Annie Dillard wrote, “How we spend our days is, of course, how we spend our lives.” On the first of each month, a guest writer shares how he or she spends the day.

May 1, 2012: Marge Piercy

I’ve been reading books by Marge Piercy for over twenty years. The first one I read was Summer People, published in 1989:

One of the reasons she liked sleeping alone was to avoid having to talk to anybody before she set down or played those lines, chords, rhythms, those shapes of sound that moved in her. Music was fragile when it started to coalesce. Silence was the ground.

Then Gone To Soldiers and The Longings of Women, which I re-bought because I gave my hardback to someone who could not part with it. Seventeen novels so far, her first one published in 1969.

And eighteen volumes of poetry, her first one published in 1968. From Mars and Her Children:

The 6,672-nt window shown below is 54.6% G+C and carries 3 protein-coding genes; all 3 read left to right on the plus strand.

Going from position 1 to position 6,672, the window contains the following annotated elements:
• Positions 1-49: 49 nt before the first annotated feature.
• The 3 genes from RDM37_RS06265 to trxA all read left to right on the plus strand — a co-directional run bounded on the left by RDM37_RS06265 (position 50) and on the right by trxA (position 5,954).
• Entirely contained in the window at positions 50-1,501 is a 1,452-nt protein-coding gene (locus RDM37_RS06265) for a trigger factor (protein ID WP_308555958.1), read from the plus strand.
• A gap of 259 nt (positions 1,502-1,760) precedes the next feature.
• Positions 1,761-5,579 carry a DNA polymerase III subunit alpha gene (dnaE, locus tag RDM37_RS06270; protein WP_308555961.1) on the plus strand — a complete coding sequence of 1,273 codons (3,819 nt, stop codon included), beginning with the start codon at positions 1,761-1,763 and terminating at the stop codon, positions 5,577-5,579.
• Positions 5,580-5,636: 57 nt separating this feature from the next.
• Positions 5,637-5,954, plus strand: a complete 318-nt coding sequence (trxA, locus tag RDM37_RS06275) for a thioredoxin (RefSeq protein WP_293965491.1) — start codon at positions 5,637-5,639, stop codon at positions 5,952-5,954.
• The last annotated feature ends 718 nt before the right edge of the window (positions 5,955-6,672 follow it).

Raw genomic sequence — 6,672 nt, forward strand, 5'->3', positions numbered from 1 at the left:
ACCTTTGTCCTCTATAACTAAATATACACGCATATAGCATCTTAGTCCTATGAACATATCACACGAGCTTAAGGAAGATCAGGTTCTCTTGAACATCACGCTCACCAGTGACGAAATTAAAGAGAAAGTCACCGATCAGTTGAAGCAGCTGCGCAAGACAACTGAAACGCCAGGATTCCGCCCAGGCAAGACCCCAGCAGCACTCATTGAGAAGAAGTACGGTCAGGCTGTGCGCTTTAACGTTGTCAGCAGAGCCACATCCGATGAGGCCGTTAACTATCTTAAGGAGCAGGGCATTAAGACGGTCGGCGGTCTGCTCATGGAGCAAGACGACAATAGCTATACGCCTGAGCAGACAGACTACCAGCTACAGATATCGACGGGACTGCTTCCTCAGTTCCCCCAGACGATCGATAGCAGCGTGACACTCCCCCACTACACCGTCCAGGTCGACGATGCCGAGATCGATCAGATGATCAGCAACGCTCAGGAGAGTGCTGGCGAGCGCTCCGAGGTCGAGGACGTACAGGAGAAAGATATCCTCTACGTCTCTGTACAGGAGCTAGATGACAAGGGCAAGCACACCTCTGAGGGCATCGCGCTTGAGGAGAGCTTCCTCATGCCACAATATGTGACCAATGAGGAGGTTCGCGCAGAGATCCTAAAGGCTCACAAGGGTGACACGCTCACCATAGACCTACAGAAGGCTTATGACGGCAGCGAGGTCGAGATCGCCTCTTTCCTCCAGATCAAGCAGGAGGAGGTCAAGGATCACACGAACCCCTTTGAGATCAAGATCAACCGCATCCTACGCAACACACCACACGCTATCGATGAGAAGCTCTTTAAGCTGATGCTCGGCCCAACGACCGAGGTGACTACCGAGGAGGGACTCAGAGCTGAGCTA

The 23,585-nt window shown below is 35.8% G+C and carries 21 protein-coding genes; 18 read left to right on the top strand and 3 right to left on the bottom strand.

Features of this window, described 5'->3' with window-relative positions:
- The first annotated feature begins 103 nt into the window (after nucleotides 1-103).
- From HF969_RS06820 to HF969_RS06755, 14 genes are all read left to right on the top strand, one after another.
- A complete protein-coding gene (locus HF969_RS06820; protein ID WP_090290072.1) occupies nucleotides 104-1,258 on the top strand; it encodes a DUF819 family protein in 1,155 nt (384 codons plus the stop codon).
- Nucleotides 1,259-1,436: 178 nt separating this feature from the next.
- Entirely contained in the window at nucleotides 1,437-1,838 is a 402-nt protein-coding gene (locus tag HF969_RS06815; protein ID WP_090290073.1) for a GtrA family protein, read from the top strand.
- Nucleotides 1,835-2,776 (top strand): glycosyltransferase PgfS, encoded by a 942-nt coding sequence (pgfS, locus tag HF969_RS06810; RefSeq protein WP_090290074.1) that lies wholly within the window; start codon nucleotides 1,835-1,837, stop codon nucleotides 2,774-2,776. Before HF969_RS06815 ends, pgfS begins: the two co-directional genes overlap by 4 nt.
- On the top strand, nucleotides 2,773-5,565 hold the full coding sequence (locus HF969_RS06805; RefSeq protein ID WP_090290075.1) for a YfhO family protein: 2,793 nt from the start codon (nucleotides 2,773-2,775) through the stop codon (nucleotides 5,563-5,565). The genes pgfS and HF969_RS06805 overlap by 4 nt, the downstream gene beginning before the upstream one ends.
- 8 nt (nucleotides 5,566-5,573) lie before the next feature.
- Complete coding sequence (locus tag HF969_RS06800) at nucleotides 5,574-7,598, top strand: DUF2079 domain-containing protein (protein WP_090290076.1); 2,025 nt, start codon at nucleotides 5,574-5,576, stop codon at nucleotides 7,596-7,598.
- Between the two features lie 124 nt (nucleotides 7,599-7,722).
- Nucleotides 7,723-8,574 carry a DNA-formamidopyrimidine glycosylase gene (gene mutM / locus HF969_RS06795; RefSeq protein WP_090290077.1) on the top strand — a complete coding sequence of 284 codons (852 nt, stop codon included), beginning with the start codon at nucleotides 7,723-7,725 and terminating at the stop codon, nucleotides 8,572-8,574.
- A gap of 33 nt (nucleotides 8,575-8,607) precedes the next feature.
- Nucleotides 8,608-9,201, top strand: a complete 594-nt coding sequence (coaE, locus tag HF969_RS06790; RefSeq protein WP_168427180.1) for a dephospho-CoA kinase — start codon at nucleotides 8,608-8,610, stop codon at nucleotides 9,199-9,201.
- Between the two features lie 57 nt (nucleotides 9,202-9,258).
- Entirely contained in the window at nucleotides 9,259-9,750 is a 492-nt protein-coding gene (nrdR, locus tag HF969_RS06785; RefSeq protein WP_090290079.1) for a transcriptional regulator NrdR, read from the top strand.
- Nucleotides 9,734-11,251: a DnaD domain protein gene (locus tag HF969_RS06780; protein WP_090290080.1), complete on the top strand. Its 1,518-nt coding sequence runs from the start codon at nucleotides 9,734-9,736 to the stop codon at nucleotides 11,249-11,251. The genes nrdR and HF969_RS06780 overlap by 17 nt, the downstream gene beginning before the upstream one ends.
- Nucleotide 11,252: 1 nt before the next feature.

When I was poor and shopped Salvation Army
stores for clothes and housewares, I used
to think I could hear the clothes whispering
in piles the dreams of women who discarded them,
this is the dress in which he did not love me,
this is the coat that never kept me warm
from the wind of need and anxiety’s icy tweak.

from “Cast skins”


How can we belong to ourselves, when home
is something to pry yourself out of
like a pickup stuck on a sand road;
when what holds you has to be sacrificed
as a fox will gnaw off a foot to be free.

Growing up, what you love most can trap you.

from “Up and out”


Easy to forget the shock
of the miracle and turn love
into a background hum, air
conditioning, the hiss on a record,
when it is the electricity
that powers us.

from “Domestic danger”

In addition to novels and poetry, Marge Piercy has written a book of essays, a play, a memoir, and a book on writing.

Come back on May 1st to read how Marge Piercy spends her days.

*The next writer in the series is announced on the 8th of each month so you can read ahead!